The house of the “insane” must be fascinating to the relatively sane. After all, an asylum is a world alien to the average Joe, who must obtain any form of information or understanding of a psychiatric hospital and its inmates primarily through mainstream media. However, the practice of institutionalization has suffered a significant decline since the midpoint of the 20th century when the first wave of deinstitutionalization movements came to the fore. In the late 1960s, the contemporary reactions to mental illness had generally fallen between two polarized attitudes: a romanticism of the subject as an altered state of consciousness that was teeming with artistic and creative inspiration, and a misunderstood and feared condemnation of mental illness as a fatal flaw in the sufferer. I Never Promised You a Rose Garden seems to address both attitudes, suggesting that the road to recovery is unglamorous and laced with doubt and fear. However, perhaps the most important relationship lies between patient and doctor, Deborah Blake and Dr. Fried. The latter’s strategy is sincere empathy, which requires emotional sensitivity and intuition on top of all the clinical training. A strong relationship depends on the acknowledgment of the inexplicable or illusory facets of the illness as a stepping stone for recovery; in fact, Dr. Fried values Deborah’s imaginary kingdom of Yr as an interpretive map that can guide her to recovery. The logic, or lack thereof, in Yr serves as a stark contrast to the confusing and irrational laws of reality, from which Deborah initially recoiled. The legacy that the film leaves us with essentially rests in the importance of empathy, respect, sympathy toward patients of mental illness. Certainly the criticisms of public hospitals, government funding, and antiquated public opinion about mental illnesses are resonant in I Never Promised You a Rose a Garden, paving the way towards greater deinstitutionalization and more humane alternatives.
From Life to Literature to Cinema
Upon the astonishing success of Milo Forman’s One Flew Over the Cuckoo’s Nest in 1975, Roger Corman achieved funding for a film adaptation of Joanne Greenberg’s semi-autobiographical novel. Both are fictionalized accounts of the author’s three-year battle with schizophrenia, which at the time was a trashcan diagnosis that could have covered any mental illness from anxiety to depression. In fact, a 1981 New York Times article cites two psychiatrists who examined her self-description of the schizophrenic symptoms and concluded that she rather suffered from extreme depression and somatization disorder. Nevertheless, the film succeeds in exploring not only the life of mental illness, but also the conditions of a psychiatric ward, with gritty realism. The stale air and the dimmed lighting only augment the harsh ruthlessness of Greenberg’s experiences, and undermine the mere flickers of hope that seem to infrequently penetrate the desperation of recovery.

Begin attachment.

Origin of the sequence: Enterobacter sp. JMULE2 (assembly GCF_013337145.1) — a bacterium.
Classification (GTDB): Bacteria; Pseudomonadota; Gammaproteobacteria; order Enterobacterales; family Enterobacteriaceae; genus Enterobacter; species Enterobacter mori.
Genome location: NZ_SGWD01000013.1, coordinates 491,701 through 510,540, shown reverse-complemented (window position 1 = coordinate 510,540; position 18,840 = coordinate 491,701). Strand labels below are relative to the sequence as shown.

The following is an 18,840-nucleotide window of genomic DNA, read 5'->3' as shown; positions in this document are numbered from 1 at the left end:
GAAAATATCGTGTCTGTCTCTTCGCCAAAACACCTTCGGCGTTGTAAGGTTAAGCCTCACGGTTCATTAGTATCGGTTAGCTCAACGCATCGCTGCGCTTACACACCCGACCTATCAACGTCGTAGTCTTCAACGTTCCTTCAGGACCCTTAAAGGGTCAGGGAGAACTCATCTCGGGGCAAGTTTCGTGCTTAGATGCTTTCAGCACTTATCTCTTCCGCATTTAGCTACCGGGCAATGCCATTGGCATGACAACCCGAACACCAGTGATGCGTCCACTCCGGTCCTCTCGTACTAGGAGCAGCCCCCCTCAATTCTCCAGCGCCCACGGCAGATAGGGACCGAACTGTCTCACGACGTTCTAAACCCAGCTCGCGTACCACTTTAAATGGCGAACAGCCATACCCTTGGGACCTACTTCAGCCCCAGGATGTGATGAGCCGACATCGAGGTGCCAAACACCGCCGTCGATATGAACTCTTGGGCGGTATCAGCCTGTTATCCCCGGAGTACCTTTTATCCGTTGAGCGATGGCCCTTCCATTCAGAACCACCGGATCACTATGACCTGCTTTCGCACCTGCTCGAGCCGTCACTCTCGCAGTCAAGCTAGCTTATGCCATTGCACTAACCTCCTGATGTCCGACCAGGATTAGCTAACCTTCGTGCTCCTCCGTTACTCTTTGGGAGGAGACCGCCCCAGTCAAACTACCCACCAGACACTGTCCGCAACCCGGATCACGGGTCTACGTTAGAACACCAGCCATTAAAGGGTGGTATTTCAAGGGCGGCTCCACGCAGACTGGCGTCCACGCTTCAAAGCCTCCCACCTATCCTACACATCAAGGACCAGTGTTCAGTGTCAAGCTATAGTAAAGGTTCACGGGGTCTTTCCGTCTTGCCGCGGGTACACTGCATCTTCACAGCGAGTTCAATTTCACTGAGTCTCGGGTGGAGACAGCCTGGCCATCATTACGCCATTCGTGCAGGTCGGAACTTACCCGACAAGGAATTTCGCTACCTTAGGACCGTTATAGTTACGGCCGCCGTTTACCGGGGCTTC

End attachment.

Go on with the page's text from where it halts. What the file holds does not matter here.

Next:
The Famous Few
Certainly a significant advantage in the film’s positive reception comes from the studded cast. The Swedish actress Bibi Andersson, who was already well-known for her important work with Ingmar Bergman in films like Wild Strawberries and The Seventh Seal, plays the empathic Dr. Fried and serves as the crucial point in Deborah Blake’s recovery. Deborah’s parents, Jay and Ester Blake, are played respectively by Ben Piazza and Lorraine Gary, the latter of which became most famous as Ellen Brody in the Jaws series.
Nevertheless, the most acclaimed performance came from a then-unknown actress named Kathleen Quinlan. It was an early role for Quinlan who, like many of the alumni in the Corman School of Film, earned an immense leap in her career. She achieved her film debut in George Lucas’s American Graffiti in 1973 at the age of 19, and subsequently appeared in various supporting roles, mostly in television. However, her portrayal of Deborah Blake in I Never Promised You a Rose Garden placed her name on the Hollywood map especially after earning a Golden Globe nomination. In fact, the film garnered additional nominations for “Best Motion Picture – Drama” at the Golden Globes, “Best Adapted Screenplay” at the Oscars, and “Best Drama Adapted from Another Medium” at the Writer’s Guild Awards. Indeed, Quinlan’s embodiment of a schizophrenic with multiple personalities trained her for the variegated roles that she would come to portray. Arguably her best-known work includes Marilyn Lovell in Ron Howard’s (another Corman alum) Apollo 13, for which she received both Golden Globe and Oscar nominations; Jim Morrison’s Celtic Pagan lover Patricia Kennealy in Oliver Stone’s The Doors; and Amy Taylor in Jonathan Mostow’s Breakdown. Since then, she has guest-starred in numerous television roles, including one as the psychiatrist Dr. Shane in an episode of Glee. The accomplishments of her portrayal of Deborah Blake certainly wowed enough critics and audiences to set her on a path to stardom which continues today.
The 1960’s cult classic, Little Shop of Horrors, is one of Roger Corman’s most well known features, however, the film gave Hollywood much more than just an entertaining movie to enjoy. The film follows the story of a clumsy botanist, Seymour, who gets sucked into a whirlwind adventure after creating and becoming invested in a carnivorous plant that only feeds on human blood. Many know the film for being a favorite at midnight shows on college campuses, revival cinemas, and videocassette outlets in addition to inspiring the musical remake in 1986 and a theatrical version, which is most likely performed at least once in every high school, but Little Shop of Horrors can also be credited for beginning a new genre of film, helping launch Jack Nicholson’s acting career, and serving as an example for how to successfully produce a low (LOW) budget film.